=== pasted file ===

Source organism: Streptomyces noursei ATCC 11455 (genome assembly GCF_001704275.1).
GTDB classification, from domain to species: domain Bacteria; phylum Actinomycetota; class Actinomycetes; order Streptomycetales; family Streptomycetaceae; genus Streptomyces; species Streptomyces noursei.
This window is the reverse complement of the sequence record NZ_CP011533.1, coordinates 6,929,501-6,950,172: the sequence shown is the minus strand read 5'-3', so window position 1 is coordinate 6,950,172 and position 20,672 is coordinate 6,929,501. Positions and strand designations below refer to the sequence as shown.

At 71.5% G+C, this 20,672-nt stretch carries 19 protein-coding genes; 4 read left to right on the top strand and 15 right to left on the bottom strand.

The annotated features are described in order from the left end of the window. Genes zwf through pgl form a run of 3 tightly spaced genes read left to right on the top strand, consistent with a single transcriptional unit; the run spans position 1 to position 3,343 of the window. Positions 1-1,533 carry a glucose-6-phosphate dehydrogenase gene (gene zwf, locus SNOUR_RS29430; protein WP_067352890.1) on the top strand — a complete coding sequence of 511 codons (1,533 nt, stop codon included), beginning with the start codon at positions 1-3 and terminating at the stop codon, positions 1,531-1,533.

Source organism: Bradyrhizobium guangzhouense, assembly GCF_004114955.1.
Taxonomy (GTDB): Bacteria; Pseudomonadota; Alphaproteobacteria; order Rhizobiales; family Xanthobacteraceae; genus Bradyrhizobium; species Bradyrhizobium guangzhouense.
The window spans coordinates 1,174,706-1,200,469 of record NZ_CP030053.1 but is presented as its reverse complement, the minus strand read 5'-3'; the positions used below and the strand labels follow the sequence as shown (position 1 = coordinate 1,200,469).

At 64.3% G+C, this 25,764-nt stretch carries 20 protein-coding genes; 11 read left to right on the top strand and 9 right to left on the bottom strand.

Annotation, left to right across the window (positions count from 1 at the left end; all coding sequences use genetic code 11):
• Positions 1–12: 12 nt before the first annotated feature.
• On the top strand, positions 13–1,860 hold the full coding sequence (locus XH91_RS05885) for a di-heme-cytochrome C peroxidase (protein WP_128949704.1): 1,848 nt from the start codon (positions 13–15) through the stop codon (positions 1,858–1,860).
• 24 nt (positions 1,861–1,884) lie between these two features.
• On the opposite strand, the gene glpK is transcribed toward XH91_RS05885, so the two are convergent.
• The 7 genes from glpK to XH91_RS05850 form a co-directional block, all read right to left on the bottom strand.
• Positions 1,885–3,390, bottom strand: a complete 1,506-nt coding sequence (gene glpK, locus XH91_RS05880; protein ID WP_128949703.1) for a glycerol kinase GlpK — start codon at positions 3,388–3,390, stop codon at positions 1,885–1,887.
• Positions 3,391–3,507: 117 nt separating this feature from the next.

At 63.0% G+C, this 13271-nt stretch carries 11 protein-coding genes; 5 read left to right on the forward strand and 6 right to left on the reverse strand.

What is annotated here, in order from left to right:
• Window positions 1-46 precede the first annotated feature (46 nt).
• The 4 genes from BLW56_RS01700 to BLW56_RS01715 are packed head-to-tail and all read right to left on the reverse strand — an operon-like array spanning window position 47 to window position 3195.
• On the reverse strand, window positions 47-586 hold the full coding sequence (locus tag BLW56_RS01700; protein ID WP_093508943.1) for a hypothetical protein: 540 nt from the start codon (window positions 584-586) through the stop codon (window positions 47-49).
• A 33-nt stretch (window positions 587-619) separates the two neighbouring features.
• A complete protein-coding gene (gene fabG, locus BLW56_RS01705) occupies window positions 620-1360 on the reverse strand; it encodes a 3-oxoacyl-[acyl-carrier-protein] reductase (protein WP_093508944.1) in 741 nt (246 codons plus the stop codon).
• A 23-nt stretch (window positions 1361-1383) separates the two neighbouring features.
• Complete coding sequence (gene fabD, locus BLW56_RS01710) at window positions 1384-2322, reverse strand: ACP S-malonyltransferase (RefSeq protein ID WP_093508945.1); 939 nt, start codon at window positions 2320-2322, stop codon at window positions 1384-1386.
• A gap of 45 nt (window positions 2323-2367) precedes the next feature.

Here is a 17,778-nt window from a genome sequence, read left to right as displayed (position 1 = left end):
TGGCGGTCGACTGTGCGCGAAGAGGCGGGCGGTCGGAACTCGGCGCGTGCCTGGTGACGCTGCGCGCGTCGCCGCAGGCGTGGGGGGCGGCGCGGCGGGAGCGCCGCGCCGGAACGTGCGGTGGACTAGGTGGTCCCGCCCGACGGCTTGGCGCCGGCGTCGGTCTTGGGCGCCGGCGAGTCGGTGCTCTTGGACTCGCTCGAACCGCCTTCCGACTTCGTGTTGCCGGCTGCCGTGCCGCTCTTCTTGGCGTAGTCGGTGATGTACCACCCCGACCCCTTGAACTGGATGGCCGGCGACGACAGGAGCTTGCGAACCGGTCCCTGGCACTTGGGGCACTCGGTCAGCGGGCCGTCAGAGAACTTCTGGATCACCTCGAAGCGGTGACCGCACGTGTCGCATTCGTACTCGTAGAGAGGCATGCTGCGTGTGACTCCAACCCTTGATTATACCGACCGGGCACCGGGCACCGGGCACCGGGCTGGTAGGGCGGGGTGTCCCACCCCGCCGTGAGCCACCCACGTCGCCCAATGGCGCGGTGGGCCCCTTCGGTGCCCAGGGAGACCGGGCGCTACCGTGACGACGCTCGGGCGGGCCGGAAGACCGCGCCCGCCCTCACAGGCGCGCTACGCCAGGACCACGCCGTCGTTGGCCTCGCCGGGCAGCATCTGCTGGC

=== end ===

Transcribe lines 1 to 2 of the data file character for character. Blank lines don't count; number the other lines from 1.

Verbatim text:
Source organism: Streptomyces noursei ATCC 11455 (genome assembly GCF_001704275.1).
GTDB classification, from domain to species: domain Bacteria; phylum Actinomycetota; class Actinomycetes; order Streptomycetales; family Streptomycetaceae; genus Streptomyces; species Streptomyces noursei.